baldrick

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English[edit]

Alternative forms[edit]

Noun[edit]

baldrick (plural baldricks)

  1. A broad belt, sometimes richly ornamented, worn over one shoulder, across the breast, and under the opposite arm; less properly, any belt.
    • 1400?, Sir Gawain and the Green Knight, line 2485.:
      And the bright green belt on his body he bore, oblique, like a baldrick, bound at his side below his left shoulder, laced in a knot...
    • 1598, William Shakespeare, Much Ado About Nothing, Act I, Scene I, line 238:
      That a woman conceiv'd me, I thank her; that she brought me up, I likewise give her most humble thanks; but that I will have a rechate winded in my forehead, or hang my bugle in an invisible baldrick, all women shall pardon me.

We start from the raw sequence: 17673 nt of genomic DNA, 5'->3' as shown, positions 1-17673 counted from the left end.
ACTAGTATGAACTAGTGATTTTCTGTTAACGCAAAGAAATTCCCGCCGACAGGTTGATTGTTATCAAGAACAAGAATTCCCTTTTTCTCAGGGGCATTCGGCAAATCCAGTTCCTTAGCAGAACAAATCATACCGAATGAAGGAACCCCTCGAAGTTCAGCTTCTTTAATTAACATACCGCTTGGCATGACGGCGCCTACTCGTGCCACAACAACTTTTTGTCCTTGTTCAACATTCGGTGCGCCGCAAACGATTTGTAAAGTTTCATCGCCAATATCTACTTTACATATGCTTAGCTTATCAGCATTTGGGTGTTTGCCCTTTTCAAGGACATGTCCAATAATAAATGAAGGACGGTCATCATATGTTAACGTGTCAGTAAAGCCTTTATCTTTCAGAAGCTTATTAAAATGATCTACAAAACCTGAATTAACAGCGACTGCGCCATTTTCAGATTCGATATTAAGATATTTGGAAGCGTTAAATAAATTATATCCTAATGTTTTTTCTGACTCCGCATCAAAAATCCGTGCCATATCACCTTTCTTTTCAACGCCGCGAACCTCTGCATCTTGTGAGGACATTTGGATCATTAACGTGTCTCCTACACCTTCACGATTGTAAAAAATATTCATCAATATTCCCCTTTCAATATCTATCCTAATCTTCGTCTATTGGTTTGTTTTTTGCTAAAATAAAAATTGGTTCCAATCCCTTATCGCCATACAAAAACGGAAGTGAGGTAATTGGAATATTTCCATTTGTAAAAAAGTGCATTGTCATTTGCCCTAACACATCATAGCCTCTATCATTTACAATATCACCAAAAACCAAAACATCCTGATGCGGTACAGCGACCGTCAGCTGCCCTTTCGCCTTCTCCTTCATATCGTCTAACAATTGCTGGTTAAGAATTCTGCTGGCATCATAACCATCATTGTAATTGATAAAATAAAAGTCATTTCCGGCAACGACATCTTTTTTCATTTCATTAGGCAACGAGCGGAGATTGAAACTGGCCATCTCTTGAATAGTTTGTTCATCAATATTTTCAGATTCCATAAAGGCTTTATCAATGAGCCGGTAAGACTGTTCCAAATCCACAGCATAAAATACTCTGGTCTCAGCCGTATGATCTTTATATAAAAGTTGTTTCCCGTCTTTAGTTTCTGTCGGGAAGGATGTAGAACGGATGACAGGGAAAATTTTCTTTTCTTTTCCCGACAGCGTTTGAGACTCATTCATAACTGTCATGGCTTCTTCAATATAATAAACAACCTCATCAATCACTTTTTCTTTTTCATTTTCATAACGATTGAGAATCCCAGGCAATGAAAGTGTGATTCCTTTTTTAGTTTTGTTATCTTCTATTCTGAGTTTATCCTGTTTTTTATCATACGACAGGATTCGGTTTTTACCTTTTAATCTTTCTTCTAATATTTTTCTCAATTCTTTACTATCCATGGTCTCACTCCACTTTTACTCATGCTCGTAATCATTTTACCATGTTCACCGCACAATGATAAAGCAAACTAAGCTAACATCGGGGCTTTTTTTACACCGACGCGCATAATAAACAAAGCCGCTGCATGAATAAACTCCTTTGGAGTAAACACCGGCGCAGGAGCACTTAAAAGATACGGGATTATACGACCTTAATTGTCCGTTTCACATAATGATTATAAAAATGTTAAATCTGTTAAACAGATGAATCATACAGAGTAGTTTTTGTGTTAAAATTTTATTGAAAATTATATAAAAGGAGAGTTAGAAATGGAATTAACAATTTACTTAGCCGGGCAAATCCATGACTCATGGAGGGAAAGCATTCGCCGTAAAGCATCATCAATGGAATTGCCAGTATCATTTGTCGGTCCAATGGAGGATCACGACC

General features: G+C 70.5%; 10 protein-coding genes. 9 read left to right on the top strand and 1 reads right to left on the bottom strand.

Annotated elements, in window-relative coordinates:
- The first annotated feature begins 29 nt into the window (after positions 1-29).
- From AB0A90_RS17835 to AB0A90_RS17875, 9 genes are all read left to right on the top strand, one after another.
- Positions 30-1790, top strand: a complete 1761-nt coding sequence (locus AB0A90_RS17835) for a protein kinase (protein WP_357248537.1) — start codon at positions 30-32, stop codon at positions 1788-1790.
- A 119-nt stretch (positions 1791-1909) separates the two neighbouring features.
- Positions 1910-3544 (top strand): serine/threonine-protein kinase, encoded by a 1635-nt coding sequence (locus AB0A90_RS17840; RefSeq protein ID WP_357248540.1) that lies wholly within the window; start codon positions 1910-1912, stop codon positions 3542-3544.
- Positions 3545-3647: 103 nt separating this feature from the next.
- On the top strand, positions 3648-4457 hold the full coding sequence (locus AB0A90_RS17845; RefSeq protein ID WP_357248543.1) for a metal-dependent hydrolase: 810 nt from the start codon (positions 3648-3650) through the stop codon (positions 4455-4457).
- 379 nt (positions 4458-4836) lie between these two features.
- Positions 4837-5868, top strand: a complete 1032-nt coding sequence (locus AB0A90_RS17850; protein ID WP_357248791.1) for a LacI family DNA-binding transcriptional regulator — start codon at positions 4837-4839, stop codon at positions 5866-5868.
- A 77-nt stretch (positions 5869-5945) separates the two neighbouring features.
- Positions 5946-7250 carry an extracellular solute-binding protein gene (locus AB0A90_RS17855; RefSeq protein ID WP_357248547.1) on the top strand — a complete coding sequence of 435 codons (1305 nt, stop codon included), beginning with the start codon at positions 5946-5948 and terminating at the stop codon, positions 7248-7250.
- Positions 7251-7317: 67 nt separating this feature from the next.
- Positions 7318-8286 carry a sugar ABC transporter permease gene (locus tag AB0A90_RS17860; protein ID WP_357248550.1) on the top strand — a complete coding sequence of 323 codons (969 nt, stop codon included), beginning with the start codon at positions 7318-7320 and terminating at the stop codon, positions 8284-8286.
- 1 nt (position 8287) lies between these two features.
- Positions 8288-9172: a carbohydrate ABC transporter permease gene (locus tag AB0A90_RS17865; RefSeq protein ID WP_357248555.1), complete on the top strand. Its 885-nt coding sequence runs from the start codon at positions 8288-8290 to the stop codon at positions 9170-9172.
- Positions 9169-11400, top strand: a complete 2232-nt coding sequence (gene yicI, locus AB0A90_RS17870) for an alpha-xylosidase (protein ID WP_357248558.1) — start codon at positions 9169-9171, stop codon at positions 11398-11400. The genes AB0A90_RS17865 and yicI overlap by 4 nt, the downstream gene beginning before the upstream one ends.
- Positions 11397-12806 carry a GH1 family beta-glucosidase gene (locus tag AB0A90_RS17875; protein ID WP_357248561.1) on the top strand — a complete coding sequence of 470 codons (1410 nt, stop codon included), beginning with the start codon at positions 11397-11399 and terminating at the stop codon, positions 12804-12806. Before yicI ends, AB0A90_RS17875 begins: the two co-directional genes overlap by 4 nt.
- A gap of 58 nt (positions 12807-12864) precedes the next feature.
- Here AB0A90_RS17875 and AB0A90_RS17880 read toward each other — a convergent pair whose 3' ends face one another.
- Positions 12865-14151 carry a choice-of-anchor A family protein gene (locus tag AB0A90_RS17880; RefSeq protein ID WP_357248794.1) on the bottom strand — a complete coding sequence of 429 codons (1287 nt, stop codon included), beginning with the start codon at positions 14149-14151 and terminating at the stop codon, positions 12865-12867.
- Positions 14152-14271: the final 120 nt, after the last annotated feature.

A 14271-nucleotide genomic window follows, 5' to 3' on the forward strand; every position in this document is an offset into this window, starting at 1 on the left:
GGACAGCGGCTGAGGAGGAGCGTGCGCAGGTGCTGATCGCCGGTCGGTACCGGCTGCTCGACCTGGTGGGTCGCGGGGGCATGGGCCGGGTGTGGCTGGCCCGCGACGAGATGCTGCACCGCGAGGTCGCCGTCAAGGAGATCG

• 1800?, Alfred, Lord Tennyson, The Lady Of Shalott, part III, verse 2:
      And from his blazoned baldrick slung, a mighty silver bugle hung...
    • 1786, Francis Grose, A Treatise on Ancient Armour and Weapons, page 33:
      The sword was carried in a belt of buff or other leather girded round the body, or thrown over the right shoulder, these shoulder belts were called baudricks.

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